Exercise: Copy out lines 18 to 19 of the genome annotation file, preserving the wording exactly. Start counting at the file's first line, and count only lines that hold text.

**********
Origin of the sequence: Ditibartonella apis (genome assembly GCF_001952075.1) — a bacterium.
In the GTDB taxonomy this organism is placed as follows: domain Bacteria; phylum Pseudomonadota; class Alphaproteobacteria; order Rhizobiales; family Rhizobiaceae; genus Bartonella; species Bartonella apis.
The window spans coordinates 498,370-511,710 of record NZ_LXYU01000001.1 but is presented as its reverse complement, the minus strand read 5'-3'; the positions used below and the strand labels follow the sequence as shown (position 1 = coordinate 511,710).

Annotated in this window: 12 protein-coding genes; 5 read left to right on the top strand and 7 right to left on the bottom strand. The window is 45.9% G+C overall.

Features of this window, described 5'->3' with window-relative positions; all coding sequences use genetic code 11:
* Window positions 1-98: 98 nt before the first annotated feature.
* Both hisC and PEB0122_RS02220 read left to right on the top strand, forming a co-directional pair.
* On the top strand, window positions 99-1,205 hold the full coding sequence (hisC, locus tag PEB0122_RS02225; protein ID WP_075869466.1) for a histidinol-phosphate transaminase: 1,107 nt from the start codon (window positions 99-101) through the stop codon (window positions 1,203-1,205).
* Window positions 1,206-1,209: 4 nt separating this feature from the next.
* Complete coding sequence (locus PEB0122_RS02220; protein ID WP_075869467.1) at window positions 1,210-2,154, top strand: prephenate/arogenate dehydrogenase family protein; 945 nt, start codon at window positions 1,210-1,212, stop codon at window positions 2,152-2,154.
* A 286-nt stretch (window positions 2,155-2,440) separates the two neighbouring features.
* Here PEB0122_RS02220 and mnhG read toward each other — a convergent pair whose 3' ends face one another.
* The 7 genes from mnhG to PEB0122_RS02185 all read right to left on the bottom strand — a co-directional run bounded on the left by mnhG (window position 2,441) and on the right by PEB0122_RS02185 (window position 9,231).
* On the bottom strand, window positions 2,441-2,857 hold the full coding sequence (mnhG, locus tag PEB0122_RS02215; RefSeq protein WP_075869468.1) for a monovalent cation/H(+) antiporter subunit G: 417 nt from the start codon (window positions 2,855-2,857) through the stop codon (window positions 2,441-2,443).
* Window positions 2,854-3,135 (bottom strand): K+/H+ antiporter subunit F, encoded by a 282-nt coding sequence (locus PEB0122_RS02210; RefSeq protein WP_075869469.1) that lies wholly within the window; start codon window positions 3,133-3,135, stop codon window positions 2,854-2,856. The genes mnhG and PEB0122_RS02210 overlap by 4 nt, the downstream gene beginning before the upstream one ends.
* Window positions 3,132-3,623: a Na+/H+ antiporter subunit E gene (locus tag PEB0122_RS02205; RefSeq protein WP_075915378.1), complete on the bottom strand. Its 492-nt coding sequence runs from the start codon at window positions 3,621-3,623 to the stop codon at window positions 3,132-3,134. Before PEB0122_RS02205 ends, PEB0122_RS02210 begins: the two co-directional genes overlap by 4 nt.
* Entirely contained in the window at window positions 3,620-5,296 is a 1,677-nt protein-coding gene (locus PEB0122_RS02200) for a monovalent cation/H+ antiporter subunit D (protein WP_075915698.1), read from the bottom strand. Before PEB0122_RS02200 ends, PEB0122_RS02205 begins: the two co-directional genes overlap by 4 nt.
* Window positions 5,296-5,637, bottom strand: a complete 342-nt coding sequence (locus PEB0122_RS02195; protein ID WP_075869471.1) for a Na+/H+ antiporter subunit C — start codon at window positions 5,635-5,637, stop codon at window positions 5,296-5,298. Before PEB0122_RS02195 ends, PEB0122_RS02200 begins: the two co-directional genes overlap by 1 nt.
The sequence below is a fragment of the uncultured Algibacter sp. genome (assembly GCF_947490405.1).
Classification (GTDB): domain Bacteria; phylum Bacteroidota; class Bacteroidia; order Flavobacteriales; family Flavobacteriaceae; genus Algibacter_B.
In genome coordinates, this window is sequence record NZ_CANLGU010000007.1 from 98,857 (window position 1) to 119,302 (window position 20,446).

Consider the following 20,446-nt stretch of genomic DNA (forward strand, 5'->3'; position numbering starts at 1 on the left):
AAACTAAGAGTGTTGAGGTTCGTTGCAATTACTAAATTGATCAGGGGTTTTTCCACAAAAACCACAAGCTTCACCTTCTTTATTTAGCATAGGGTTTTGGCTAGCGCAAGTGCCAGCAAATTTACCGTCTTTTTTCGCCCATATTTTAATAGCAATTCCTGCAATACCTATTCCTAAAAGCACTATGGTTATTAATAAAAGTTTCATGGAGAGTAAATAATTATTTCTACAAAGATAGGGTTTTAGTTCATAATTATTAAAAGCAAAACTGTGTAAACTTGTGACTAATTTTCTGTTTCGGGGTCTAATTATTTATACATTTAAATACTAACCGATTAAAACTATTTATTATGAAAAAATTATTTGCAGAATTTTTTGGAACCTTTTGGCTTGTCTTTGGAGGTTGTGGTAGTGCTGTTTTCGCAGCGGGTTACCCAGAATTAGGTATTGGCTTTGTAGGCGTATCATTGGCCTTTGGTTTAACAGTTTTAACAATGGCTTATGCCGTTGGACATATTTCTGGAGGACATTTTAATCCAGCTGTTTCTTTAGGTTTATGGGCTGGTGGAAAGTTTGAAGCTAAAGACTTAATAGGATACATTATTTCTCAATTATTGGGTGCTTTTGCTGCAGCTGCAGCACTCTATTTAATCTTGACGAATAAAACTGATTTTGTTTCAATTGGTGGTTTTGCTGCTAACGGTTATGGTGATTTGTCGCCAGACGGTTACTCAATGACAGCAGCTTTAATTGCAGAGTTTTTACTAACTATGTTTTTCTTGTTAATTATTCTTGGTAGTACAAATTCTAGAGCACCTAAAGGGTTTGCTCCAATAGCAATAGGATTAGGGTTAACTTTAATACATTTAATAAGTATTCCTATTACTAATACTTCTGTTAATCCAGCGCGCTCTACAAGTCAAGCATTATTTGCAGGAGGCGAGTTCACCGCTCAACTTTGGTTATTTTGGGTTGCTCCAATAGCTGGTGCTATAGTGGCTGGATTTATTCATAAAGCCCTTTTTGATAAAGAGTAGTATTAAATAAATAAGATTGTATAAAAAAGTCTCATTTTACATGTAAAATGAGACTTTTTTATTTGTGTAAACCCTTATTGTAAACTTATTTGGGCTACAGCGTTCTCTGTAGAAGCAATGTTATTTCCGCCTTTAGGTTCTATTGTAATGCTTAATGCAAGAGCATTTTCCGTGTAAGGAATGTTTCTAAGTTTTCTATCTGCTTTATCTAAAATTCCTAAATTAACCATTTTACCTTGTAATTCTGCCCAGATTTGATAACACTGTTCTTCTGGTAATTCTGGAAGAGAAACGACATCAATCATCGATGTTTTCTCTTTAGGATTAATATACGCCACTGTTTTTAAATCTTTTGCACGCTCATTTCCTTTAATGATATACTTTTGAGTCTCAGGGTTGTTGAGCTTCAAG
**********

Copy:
* Window positions 5,296-5,637, bottom strand: a complete 342-nt coding sequence (locus PEB0122_RS02195; protein ID WP_075869471.1) for a Na+/H+ antiporter subunit C — start codon at window positions 5,635-5,637, stop codon at window positions 5,296-5,298. Before PEB0122_RS02195 ends, PEB0122_RS02200 begins: the two co-directional genes overlap by 1 nt.
The sequence below is a fragment of the uncultured Algibacter sp. genome (assembly GCF_947490405.1).